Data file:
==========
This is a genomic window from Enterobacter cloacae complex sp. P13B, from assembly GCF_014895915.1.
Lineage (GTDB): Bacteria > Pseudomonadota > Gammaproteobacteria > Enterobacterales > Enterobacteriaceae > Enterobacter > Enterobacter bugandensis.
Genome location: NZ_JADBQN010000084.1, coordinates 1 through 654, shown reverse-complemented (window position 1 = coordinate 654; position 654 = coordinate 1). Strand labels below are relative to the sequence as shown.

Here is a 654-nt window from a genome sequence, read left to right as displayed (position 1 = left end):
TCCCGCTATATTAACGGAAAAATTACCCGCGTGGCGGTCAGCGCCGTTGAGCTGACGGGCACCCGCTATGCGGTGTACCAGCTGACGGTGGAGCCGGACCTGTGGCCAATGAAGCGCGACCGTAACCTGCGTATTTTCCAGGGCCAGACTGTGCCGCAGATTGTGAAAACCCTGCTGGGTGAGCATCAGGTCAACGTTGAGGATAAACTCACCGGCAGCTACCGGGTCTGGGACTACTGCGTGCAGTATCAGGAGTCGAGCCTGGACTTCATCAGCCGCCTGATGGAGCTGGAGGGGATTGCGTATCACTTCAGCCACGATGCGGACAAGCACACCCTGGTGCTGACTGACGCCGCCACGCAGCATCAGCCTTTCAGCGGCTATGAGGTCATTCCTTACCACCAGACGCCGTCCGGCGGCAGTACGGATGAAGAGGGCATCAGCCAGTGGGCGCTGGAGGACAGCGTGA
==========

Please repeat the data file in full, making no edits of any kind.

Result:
This is a genomic window from Enterobacter cloacae complex sp. P13B, from assembly GCF_014895915.1.
Lineage (GTDB): Bacteria > Pseudomonadota > Gammaproteobacteria > Enterobacterales > Enterobacteriaceae > Enterobacter > Enterobacter bugandensis.
Genome location: NZ_JADBQN010000084.1, coordinates 1 through 654, shown reverse-complemented (window position 1 = coordinate 654; position 654 = coordinate 1). Strand labels below are relative to the sequence as shown.

Here is a 654-nt window from a genome sequence, read left to right as displayed (position 1 = left end):
TCCCGCTATATTAACGGAAAAATTACCCGCGTGGCGGTCAGCGCCGTTGAGCTGACGGGCACCCGCTATGCGGTGTACCAGCTGACGGTGGAGCCGGACCTGTGGCCAATGAAGCGCGACCGTAACCTGCGTATTTTCCAGGGCCAGACTGTGCCGCAGATTGTGAAAACCCTGCTGGGTGAGCATCAGGTCAACGTTGAGGATAAACTCACCGGCAGCTACCGGGTCTGGGACTACTGCGTGCAGTATCAGGAGTCGAGCCTGGACTTCATCAGCCGCCTGATGGAGCTGGAGGGGATTGCGTATCACTTCAGCCACGATGCGGACAAGCACACCCTGGTGCTGACTGACGCCGCCACGCAGCATCAGCCTTTCAGCGGCTATGAGGTCATTCCTTACCACCAGACGCCGTCCGGCGGCAGTACGGATGAAGAGGGCATCAGCCAGTGGGCGCTGGAGGACAGCGTGA